Where's the wipeout?
Now that the federal spending cuts known as the sequester are finally in place, isn't mayhem supposed to erupt? After all, President Barack Obama warned of long airport lines, unpaid janitors, furloughed teachers and hundreds of thousands of other lost jobs if the cuts went into effect.
Obama surely knew he was exaggerating to some extent, which is why administration officials are now backtracking and saying they never felt the sequester would causing searing pain on Day 1, or even Day 10. But it will still hurt the economy, they insist, if Congress doesn't do something soon to mitigate $85 billion worth of across-the-board cuts that most government agencies will have to bear this year.
Economists generally agree that the spending cuts will hurt the economy. The question is how, when, and how deeply. We're now in the process of finding out.
The stock market has taken the sequester in stride, with no sharp drops so far. Wall Street investing firms had been advising clients that the sequester would probably happen and stay in place for a few weeks before Congress came up with a better way to reduce government deficits. Markets have held up because the drama is basically going according to script.
The real deadline investors are watching is March 27, when current funding for government operations runs out. If Congress does nothing to authorize further funding, the government will shut down. Many analysts are guessing that new laws to roll back the sequester will be included in negotiations over funding the government at the end of the month. "This upcoming deadline on March 27 could be another hurdle for the financial markets," Gary Thayer, chief macro strategist for Wells Fargo Advisers, wrote in a recent newsletter.
Some investing firms have been telling their clients that any dip in the stock market triggered by political battles in Washington might be a good buying opportunity because a falling stock market might be the very thing that breaks the logjam in Washington and triggers action on the sequester. That's another factor that has boosted optimism a bit and kept stocks buoyant.
Finally, there's been good news about the housing market, which finally seems to have rebounded for good. Manufacturing is gaining strength, and businesses and consumers are more optimistic than many expected amid all the discouraging headlines from Washington. All of these things are helping absorb the impact of the sequester.
But there still will be an impact, especially if the spending cuts persist into late spring or summer. Most economists agree that the spending cuts would cut GDP growth by a little more than half a percentage point if they remain in force throughout 2013. Forecasting firm Macroeconomic Advisers says the economic slowdown would be most severe during the second quarter, with growth slowing to a sickly one percent or so. That would occur as government contractors and others dependent on federal spending ran out of wiggle room to deal with temporary cutbacks. By May, the drop in spending would start to show up in weaker economic data and downgraded corporate earnings, damaging always-fickle consumer psyches.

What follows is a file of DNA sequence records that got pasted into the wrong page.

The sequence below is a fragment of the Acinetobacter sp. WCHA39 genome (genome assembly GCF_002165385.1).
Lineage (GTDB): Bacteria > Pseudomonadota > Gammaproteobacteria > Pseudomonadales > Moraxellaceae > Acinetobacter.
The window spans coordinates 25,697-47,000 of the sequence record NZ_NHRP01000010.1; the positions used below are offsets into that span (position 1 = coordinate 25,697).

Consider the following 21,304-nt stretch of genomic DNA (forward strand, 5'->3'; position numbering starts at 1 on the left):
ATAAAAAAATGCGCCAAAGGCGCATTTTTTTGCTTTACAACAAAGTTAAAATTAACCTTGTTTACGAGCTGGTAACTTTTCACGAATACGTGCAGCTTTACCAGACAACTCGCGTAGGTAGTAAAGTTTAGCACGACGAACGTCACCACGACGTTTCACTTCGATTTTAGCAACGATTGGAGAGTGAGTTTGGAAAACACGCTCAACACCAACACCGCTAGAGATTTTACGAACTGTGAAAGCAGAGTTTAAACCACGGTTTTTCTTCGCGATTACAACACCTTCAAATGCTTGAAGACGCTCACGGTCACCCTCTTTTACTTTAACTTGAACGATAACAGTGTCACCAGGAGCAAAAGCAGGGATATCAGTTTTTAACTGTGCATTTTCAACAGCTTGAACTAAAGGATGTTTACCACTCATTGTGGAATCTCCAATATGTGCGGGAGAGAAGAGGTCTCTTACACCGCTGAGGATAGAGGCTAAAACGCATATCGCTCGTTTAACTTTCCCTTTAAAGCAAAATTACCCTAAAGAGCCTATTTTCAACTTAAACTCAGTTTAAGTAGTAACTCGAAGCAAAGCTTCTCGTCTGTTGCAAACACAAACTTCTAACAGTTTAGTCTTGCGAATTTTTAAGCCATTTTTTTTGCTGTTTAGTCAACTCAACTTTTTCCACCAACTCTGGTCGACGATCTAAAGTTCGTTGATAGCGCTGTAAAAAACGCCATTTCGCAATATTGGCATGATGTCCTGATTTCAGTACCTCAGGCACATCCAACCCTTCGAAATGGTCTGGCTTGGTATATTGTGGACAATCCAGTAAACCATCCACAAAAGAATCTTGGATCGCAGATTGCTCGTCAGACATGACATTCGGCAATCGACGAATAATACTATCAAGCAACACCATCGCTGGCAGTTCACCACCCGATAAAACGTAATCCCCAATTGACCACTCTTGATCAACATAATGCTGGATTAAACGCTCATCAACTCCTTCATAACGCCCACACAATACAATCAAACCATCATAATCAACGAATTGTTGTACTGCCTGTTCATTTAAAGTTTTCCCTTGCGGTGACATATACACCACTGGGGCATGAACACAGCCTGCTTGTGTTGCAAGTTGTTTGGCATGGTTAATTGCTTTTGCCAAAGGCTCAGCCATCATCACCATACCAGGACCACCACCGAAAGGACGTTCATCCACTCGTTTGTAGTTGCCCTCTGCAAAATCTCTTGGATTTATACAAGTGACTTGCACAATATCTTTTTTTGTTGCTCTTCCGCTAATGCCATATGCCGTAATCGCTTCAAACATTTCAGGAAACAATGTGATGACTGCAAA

If they stay in force through the end of the year, the cuts could cost the economy about 700,000 jobs, though many of those would probably be phantom jobs that simply never got created, rather than outright layoffs that make headlines. In that way, the effect of the sequester might be amorphous, depressing the economy without a lot of tangible evidence of how it's happening.
So the crunch, characterized by a falling stock market, plunging confidence, a pullback in spending and a general case of the jitters, may come in April or May. It could happen earlier if there's an unexpected shock from someplace else, such as Europe or China. In fact, the Washington follies may make markets more susceptible to a shock, since the sequester shaves the margin for error in the economy.
By later this year, the outlook could be much brighter. Investing firm Piper Jaffray predicts a three-phase "hop, drop and pop" pattern in the stock market, with the hop being the 13 percent gain during the last 15 weeks and the drop being a 5 to 10 percent decline that starts around now. Once that correction has run its course, perhaps by mid summer, Piper Jaffray foresees a frothy bull run that could lead stocks about 12 percent higher than they are now by this time next year. Just watch out for debris along the way.
Rick Newman's latest book is Rebounders: How Winners Pivot From Setback To Success. Follow him on Twitter: @rickjnewman.
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